Casa de Amor II

Yesterday, I got to shadow the gastro doctor in the morning, where I saw lots of ultrasounds being done.  I also got to hang out with a couple of the med students from Bolivia.  They were really nice, and we taught each other English and Spanish words and phrases.  Then, in the afternoon, we went to Casa de Amor II, another orphanage for 4-7 year olds.  I helped wash stuffed animals and then held a little boy named Brandon on my lap for an hour while he took pictures with my camera.  He loved it!  Today we are going shopping and then get to wash kids who live on the street in downtown Cochabamba.

More Adventures

Yesterday afternoon, the baby orphanage we went to was so much fun!  We got to help feed the kids, play with the older ones, and hold the babies.  There was one baby there who wore this covering on his head to protect the burns he has all over his head.  His mother was killed when her gas stove exploded while she was cooking.  Another baby’s legs were crooked because she had been abused.  I got to hold one baby the whole time.  His name was Cristofer, and he was precious!  It was such an awesome opportunity just to show these kids some love and give the orphanage workers a break.  We also set off fireworks at the guest house last night.  It was a great show! 

This morning I had the opportunity to go to a different hospital in the city of Cochabamba.  We met the American man who started the hospital 25 years ago.  He shared with us how much it has grown.  It began with just him and his wife, and now 50 doctors work there!  We watched him do ultrasounds on several patients, and then one of the other volunteers and I went to shadow the physical therapist.  She spoke great English and was really sweet.  Her son actually goes to the school I went to when I lived here.  It was great to watch her help people get rid of their pain and regain mobility.  We also got to speak with a couple patients.  One of them was a Christian, and she was so excited to talk to us.  I even understood most of what she said.  The other volunteer speaks great Spanish, so she helped carry the conversation.  Well, we are learning how to scrub in for surgery soon, so I better go.  Thanks again for all the prayers!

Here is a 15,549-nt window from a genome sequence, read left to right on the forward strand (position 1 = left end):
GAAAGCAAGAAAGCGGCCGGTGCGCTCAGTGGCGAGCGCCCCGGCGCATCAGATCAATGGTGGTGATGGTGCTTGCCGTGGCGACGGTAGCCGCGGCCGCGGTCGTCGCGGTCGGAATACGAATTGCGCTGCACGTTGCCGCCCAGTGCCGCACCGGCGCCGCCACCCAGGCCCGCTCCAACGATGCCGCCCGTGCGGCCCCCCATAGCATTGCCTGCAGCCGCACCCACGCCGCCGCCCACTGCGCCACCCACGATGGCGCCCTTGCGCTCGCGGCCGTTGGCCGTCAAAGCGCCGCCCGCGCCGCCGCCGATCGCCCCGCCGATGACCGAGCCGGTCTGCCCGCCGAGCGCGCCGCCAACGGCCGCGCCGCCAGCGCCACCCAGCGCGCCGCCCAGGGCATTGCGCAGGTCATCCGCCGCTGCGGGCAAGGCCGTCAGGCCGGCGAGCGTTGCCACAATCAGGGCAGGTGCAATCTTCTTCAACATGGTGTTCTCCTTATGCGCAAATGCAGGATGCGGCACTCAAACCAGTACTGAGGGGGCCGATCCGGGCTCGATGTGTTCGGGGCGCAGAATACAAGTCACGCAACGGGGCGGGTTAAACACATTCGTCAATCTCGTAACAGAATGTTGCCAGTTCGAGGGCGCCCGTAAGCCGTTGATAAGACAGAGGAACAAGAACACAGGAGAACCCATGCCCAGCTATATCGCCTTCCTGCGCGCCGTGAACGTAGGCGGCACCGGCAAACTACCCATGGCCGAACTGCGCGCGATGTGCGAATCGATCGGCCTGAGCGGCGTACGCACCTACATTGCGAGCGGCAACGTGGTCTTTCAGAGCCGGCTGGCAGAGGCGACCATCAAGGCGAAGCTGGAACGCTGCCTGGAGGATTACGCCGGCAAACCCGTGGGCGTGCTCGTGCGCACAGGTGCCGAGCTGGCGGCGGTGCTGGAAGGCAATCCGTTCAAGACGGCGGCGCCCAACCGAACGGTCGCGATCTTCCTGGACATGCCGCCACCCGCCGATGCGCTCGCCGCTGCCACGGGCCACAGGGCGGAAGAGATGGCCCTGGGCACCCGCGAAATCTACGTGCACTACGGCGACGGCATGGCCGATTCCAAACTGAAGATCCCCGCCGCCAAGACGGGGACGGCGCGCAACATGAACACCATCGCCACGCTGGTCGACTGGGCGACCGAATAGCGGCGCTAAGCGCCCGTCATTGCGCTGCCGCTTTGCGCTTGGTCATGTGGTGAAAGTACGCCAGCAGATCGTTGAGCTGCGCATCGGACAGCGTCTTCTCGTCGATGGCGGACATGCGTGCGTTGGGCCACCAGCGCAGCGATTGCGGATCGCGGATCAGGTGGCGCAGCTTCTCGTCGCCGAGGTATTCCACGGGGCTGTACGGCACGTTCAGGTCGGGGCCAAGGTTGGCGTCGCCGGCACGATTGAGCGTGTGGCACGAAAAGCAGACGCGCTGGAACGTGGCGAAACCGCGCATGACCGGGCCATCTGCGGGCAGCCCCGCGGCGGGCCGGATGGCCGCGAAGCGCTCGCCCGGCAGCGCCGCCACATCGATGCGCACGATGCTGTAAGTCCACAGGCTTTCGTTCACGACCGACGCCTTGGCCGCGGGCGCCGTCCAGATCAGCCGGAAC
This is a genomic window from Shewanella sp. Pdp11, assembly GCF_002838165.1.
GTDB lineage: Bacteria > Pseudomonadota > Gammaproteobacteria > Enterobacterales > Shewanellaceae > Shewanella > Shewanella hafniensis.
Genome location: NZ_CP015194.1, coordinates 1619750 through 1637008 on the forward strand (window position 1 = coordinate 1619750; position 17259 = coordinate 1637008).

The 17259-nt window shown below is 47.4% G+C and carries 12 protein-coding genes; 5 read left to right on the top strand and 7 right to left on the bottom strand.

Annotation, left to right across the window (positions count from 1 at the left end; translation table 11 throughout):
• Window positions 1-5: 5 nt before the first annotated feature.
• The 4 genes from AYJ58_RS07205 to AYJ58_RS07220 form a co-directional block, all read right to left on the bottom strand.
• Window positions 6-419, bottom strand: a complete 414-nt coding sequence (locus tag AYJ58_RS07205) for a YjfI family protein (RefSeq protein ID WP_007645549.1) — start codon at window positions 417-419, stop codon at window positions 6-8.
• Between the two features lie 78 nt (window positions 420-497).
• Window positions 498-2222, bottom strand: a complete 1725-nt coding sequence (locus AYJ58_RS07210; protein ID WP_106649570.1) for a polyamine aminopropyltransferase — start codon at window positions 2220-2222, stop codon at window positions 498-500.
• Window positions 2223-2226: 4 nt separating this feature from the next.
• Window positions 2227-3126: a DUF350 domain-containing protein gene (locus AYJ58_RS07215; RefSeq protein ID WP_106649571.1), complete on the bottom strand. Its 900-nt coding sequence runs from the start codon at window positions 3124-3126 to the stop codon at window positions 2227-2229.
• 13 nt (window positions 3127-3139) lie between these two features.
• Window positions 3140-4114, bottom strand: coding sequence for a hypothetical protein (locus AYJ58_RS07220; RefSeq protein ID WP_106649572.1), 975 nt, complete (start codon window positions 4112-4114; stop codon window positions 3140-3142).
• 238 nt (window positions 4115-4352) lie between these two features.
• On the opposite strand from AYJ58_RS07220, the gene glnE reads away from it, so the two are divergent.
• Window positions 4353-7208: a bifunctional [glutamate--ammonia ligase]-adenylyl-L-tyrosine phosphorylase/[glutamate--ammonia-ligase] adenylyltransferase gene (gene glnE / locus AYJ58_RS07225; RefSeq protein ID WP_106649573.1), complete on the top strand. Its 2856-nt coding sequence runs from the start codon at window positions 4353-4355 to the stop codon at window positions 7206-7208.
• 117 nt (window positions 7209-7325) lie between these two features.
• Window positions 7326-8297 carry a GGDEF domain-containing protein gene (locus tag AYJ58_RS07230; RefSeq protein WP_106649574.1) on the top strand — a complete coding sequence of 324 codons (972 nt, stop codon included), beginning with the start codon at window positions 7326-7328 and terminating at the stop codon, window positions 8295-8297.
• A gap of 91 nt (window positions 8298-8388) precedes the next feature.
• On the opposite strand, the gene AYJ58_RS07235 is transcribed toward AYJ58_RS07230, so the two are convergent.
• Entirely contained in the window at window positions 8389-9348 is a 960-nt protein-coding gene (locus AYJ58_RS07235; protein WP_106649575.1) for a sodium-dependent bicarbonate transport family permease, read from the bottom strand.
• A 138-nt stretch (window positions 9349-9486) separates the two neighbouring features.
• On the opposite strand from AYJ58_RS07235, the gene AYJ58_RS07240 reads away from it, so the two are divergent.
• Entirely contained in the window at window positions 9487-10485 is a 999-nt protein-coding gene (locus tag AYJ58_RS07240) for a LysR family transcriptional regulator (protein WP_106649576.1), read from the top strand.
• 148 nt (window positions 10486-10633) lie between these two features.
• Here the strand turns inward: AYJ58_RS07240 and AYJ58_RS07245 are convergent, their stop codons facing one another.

Hospitals of Hope!

So I am a fail of a blogger:)  I apologize once again for my lack of blogging.  I have been experiencing some technical difficulties.  I arrived at Hospitals of Hope late Monday afternoon.  I am staying at a guest house with lots of other college students and even some who are already in medical school or currently nurses.  Yesterday, I shadowed the pediatrician at the hospital during the morning.  She was really nice and great at trying to overcome the language barrier.  She probably treated around ten children while I was there.  It was neat to see how much the mothers care for their children despite their lack of resources. 

Yesterday afternoon most of the volunteers at the hospital and I went to see the Cristo and hiked up what seemed like a million stairs to get to the top!  I was definitely feeling the burn and struggling to breathe as well.  I am definitely out of shape and the altitude didn’t help either.  But it was worth it when we finally reached the top!  The view of the city of Cochabamba was awesome!  And the Cristo was really cool too!  The last time I went to it, I believe I was five, and the Cristo wasn’t even finished.  It has been neat to re-experience some of my scattered memories.  For example, I vaguely remember climbing to the Cristo.  I also remember different tastes and smells, as well as the faces of many old friends. 

Last Saturday, I had a blast at kids club.  I took my camera out to take pictures and soon had a mob of kids surrounding me.  They all wanted their picture taken over and over again and of course wanted to see it as well.  Con cuidado (with care) became my new favorite phrase!  But they loved it and my camera and I survived.  I even let some of the older children borrow my camera to take pictures.  It is amazing to think that most of these kids have probably never even owned a picture of themselves.  I’m trying to figure out some way to fix that.  I know it would  be such a blessing, so please pray that it works out. 

Sunday we had church (or discipleship group) at the Vargases again.  It is a struggle to understand all the Spanish being spoken.  It actually makes me mentally tired, but I love worshipping in Spanish.  It is an awesome reminder that God hears everyone.  No matter what language, we are all praising the same amazing God!  The Vargases also took me out to supper for my last night with them until I went to the hospital.  It was delicious!  I really love the food down here!

Today all the female volunteers went to an orphanage for teenage girls.  We shared a devotion, got to know them a little, and taught them lots of new games.  It was so much fun!  They were all really sweet!  They were shy at first, but it was neat to see how they opened up to us after awhile.  Some of the volunteers know Spanish really well, so that helped a lot.  I am understanding more each day.  Now I just need to get over my fears and start speaking it!